EFFECTS OF PLANTING DISTANCE AND PEAT VOLUME ON STRAWBERRY PRODUCTION IN BAG AND BUCKET CULTURE
In Dutch strawberry culture, expanding the harvest period is of great importance. For an early as well as for a late crop in plastic tunnels and glasshouses, growing methods have been developed in which plants are no longer grown in the soil but in a substrate (mostly peat). More and more cold-stored waiting-bed plants are used that first give a late crop (in October-November) and, after a short period of dormancy, a second crop the next spring. With these rather expensive growing methods, it is very important to know the optimum plant density and the optimum amount of substrate per plant. Trials showed that with an early crop and a late crop with waiting-bed plants (cold stored) of the cultivar Elsanta, an increase of plant density above 6 plants/m2 leads to a decrease of production per plant with no further increase of production/m2. In the determination of the optimum plant density the planting system is also of importance. A better distribution of the plants over the available surface leads to a higher optimum plant density. Furthermore, in this growing system a minimum quantity of 2.5–3.1 of peat per plant proved to be necessary.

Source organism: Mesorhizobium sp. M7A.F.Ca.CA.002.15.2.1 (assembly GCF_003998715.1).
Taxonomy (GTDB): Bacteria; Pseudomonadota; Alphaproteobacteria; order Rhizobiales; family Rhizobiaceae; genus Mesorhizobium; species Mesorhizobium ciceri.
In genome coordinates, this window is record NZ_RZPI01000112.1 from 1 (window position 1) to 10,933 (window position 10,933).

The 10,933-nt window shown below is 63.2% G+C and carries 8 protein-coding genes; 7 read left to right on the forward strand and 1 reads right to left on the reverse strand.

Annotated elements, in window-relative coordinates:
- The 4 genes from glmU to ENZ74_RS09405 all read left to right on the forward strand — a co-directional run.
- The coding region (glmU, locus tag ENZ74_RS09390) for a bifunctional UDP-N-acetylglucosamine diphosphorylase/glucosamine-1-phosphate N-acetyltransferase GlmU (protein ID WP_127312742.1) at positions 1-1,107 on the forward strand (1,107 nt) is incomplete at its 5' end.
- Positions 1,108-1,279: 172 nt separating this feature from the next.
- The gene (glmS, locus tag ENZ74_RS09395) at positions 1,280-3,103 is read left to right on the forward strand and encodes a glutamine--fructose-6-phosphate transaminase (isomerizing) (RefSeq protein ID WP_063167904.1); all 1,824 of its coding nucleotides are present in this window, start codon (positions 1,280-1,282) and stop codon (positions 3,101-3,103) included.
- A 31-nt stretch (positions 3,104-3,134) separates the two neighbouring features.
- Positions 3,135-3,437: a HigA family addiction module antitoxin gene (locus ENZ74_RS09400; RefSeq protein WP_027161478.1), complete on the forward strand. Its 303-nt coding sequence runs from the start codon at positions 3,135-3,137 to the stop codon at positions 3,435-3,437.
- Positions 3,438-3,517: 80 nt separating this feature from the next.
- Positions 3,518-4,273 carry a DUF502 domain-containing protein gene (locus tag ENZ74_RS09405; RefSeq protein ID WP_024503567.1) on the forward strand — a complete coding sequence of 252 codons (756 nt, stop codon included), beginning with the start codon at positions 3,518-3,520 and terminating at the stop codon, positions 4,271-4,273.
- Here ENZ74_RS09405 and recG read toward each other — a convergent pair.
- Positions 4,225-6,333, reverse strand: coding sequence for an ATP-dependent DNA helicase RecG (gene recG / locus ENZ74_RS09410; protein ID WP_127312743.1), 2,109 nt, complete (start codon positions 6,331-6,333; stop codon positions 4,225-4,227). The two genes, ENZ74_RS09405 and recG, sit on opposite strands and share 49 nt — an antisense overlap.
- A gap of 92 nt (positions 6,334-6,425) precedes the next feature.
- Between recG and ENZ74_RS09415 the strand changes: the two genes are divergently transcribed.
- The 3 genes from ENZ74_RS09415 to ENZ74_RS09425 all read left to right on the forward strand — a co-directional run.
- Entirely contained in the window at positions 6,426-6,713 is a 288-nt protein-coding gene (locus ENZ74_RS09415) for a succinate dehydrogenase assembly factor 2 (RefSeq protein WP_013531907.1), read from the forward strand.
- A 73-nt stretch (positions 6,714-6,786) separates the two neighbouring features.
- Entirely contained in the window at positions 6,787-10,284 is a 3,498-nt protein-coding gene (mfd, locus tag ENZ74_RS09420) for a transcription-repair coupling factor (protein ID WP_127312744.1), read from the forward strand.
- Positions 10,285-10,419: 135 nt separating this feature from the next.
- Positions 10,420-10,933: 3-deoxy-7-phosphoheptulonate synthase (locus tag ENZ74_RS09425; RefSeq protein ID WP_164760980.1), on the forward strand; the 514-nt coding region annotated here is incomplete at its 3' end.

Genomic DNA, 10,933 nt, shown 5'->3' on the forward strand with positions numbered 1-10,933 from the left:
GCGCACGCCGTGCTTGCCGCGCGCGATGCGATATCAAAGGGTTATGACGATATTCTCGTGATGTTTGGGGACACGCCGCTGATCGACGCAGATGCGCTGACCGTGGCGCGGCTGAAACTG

Dijkstra, J., Bruijn, J., Scholtens, A. and Wijsmuller, J. M. (1993). EFFECTS OF PLANTING DISTANCE AND PEAT VOLUME ON STRAWBERRY PRODUCTION IN BAG AND BUCKET CULTURE. Acta Hortic. 348, 180-187